Livestock & animals

The Department of Agriculture and Food, Western Australia’s (DAFWA) supply chain support, research and development and rigorous biosecurity systems underpin the economic success of Western Australia’s (WA) livestock industries. In 2011/12, the WA livestock industries contributed 26% of the state’s agriculture, fisheries and forestry production, worth approximately $2 billion at the farm gate.

WA is a world leader in live exports, super fine wool production and dryland sheep and grain systems. Both cattle and sheep systems are focused on export markets to Asia and the Middle East. WA also has innovative, world-class integrated dairy and pork industries meeting local and South East Asian demand for safe, fresh milk and pork. The WA poultry industry is growing strongly as a result of increasing domestic consumption.

Global demand for high-quality, safe animal protein and products produced according to high animal welfare standards will continue to rise in coming years. Increasingly DAFWA will partner with industry -- locally, nationally and internationally -- in transformational business projects to capitalise on this demand.


  • The independent review of the investment in and administration of the Animal Welfare Act 2002 has been completed and the Report was tabled in State Parliament by the Minister for Agricultu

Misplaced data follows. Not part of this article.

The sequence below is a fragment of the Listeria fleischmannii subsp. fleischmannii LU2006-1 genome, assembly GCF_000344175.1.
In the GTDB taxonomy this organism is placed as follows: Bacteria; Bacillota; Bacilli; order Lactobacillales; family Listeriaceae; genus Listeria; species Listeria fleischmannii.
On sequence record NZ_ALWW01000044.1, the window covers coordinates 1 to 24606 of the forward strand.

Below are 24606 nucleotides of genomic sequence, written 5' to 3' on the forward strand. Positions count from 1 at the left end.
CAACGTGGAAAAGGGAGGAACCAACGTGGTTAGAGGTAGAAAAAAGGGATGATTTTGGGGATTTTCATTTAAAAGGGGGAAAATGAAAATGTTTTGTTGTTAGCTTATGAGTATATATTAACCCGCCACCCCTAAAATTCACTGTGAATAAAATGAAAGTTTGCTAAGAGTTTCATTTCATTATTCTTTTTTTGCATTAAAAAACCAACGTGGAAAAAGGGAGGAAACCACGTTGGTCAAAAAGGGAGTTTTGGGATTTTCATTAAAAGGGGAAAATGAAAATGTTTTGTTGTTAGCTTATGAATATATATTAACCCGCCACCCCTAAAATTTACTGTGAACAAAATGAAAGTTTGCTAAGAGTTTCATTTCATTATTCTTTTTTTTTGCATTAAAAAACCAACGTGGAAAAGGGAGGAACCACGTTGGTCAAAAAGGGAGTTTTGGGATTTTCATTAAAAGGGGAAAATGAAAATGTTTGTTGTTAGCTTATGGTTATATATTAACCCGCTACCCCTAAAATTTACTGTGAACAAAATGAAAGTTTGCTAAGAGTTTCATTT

• The Western Australian Stock Brand and PIC Register is maintained by the Department of Primary Industries and Regional Development.

  • Lifetimewool was a national research, development and extension project that delivered profitable and practical guidelines for managing Merino ewes in the Australian wool industry.

  • Options for control of winter broad leaved weeds, in pastures, is a common inquiry. A fairly reliable method is spray grazing.

  • Pasture manipulation is the application of herbicides for grass control early in the growing season (autumn or early winter).

    It is often the preferred option for grass control.

  • Pastures and fodder crops are contaminated with organochlorines (OCs) such as dieldrin and DDT through direct contact with contaminated soil and also a small risk exists for root uptake of OCs.

  • The persistent nature of organochlorine (OC) residues in soils is an ongoing issue for livestock producers. Sheep are susceptible to the accumulation of OC residues.

  • Keeping pigs as pets or for production can be an extremely rewarding experience.

  • This tool can be used to estimate the supplementary feed requirements of a sheep enterprise for a single year. 

  • This tool can be used to calculate the supplementary feed for low green feed.

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